Giving a useful biographical sketch of Palgrave (an Oxford pal of Matthew Arnold and Arthur Hugh Clough, and an admirer of Tennyson), Bucknell relates his professional work in English adult education to a growing passion for ‘England’s native literature … English history and the values of the English people’. After all, ‘England’s literature, its poetry in particular, was considered one of the characteristic achievements that had made the country what it was.’ Bucknell makes Palgrave seem in some ways more Anglocentric than he was. The Golden Treasury includes as many poems by Scott as by Keats, and more than 10 per cent of the poets it includes are Scottish. Though it contains few Victorian writers, the anthology certainly indicates aspects of Victorian taste: oodles of Robert Herrick, but only one poem attributed to John Donne; seven poems by William Drummond, but just one by George Herbert; more than ninety men, but just five women (three of them Scots); far more poems by Wordsworth than by anybody else.

Palgrave assembled his anthology while working in London as a civil servant at the Education Office. Bucknell speculates that for him as well as for his readers, putting the word ‘golden’ in front of ‘treasury’ was a way of evoking ‘a vision of glittering riches, a metaphorical version of the real Treasury in London where the nation’s wealth was safeguarded’. Yet the title – crucial both to Palgrave’s book and to Bucknell’s own – has further resonances. Palgrave’s anthology was designed, as Emily Tennyson put it, ‘to beat’ the Irish poet-anthologist William Allingham’s 1860 Nightingale Valley, subtitled ‘A Collection, including a Great Number of the Choicest Lyrics and Short Poems in the English Language’. Allingham, who came from the north of Ireland, included living and American poets in his anthology, whose introduction presents its contents as ‘a jewel’, creations that serve, in Allingham’s Emersonian phrase, ‘to brighten the sunshine’. Palgrave’s ‘golden treasury’ seeks to outshine Allingham’s jewel in its promise of abundant riches: ‘Poetry gives treasures “more golden than gold”,’ he wrote in his 1861 preface, ‘leading us in higher and healthier ways than those of the world, and interpreting to us the lessons of Nature.’ The phrase he quotes – ‘more golden than gold’ – is attributed to Sappho by the rhetorician Demetrius in his treatise On Style, and Palgrave’s use of it is a nod to a classically educated elite among his readers.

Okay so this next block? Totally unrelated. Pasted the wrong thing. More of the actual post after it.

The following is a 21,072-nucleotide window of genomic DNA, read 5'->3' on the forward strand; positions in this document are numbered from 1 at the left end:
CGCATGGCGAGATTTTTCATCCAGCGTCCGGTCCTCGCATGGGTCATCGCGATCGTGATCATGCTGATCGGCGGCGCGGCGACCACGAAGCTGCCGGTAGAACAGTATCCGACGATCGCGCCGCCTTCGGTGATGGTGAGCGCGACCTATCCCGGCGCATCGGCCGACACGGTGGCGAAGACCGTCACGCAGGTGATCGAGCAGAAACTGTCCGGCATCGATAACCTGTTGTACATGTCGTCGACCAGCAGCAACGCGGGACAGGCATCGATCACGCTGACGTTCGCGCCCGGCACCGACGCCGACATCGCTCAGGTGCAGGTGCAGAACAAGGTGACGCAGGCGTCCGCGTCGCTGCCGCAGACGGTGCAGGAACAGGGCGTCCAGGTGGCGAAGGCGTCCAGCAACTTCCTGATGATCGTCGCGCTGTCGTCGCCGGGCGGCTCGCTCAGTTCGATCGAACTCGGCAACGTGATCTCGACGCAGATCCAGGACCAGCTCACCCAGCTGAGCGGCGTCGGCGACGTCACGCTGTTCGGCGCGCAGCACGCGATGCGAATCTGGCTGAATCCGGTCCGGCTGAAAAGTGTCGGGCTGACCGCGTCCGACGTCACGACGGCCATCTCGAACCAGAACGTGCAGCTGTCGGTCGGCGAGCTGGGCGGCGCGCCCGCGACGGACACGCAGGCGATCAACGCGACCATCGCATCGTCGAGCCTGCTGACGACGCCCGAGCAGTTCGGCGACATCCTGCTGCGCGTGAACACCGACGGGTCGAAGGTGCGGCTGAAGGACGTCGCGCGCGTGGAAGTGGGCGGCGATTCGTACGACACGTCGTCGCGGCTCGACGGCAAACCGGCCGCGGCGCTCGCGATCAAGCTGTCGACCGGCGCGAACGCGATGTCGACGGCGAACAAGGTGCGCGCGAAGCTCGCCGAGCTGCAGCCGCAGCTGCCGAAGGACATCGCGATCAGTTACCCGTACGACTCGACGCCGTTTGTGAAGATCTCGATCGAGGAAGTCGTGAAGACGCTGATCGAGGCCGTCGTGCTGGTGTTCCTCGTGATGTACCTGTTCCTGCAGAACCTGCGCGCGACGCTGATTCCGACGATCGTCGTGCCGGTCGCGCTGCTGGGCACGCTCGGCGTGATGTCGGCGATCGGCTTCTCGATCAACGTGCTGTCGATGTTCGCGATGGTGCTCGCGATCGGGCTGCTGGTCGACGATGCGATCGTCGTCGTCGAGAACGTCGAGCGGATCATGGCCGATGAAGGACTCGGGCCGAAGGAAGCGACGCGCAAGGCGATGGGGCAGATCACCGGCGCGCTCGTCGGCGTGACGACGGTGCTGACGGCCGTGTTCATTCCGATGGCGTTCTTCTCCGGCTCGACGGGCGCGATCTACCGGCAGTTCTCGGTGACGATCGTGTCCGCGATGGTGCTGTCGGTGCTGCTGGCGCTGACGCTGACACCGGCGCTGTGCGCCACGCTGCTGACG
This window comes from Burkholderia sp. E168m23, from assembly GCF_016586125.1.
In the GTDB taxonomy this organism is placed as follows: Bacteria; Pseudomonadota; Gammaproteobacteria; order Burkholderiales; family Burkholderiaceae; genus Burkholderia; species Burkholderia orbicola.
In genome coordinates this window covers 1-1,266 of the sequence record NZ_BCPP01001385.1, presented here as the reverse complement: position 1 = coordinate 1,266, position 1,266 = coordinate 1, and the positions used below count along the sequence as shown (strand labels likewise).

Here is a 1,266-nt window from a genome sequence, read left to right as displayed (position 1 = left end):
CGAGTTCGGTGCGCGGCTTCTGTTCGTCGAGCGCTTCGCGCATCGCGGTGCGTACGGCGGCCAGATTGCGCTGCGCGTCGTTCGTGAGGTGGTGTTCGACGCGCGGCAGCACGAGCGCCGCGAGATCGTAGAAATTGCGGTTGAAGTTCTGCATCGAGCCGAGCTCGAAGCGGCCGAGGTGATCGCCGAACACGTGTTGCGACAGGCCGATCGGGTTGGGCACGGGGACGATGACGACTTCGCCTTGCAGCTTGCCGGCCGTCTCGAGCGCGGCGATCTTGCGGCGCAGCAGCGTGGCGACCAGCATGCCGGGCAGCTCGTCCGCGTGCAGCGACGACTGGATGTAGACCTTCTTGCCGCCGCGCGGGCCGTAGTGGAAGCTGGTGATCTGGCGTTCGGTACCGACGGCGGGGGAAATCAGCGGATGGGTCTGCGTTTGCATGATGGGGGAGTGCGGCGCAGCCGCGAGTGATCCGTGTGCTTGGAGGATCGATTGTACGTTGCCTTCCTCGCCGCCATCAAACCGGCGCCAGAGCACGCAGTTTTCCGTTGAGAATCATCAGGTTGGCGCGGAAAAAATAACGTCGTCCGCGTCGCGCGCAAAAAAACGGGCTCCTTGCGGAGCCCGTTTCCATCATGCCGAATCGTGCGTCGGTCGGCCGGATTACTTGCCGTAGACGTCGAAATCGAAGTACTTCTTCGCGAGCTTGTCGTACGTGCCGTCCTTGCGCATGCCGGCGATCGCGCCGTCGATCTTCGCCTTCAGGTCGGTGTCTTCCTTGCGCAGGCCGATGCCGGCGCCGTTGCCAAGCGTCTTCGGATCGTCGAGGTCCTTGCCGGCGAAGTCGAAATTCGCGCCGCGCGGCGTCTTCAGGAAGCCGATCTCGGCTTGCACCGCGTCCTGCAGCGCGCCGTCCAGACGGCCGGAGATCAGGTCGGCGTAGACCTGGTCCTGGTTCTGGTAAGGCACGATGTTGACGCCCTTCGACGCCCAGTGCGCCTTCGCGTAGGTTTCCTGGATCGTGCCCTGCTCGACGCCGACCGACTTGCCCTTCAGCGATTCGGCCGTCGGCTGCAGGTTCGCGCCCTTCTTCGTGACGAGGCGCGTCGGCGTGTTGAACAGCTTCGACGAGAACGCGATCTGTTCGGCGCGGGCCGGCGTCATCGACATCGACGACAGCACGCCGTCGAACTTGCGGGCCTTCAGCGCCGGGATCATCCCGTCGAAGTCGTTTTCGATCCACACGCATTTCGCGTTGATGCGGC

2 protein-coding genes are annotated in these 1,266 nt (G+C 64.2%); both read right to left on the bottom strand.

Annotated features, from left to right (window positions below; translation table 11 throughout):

Palgrave’s sense of the golden had more to it even than that, however. This is because, as David Latané and others have pointed out (though neither Ricks nor Bucknell mentions it), the book’s title seems to have been lifted (either by Palgrave or by his publisher, Macmillan) from Karl Heinrich von Bogatzky’s early 18th-century Güldenes Schatzkästlein der Kinder Gottes. Translated into English in 1754 as A Golden Treasury for the Children of God, this anthology of religious texts sold well throughout the 19th century. An 1856 article in the Times states that ‘Bunyan’s Pilgrim’s Progress and Bogatzky’s Golden Treasury always find a ready sale.’ Published five years later, Palgrave’s Golden Treasury was an attempt to wrest this title away from Bogatzky’s religious anthology and attach it instead to secular English lyric poetry – and it succeeded, thanks not least to Macmillan’s marketing. Within months of launching Palgrave’s volume, Macmillan announced that, ‘uniform with the Golden Treasury’, it was about to publish The Children’s Garland, a selection ‘from the best Poets’ edited by Coventry Patmore. Soon, Macmillan was advertising a ‘GOLDEN TREASURY SERIES’ of volumes. This story is not just a piece of publishing history, but part of the shift from sacred to secular culture in 19th-century Britain, aligning with Matthew Arnold’s sense that poetry was coming to replace religion.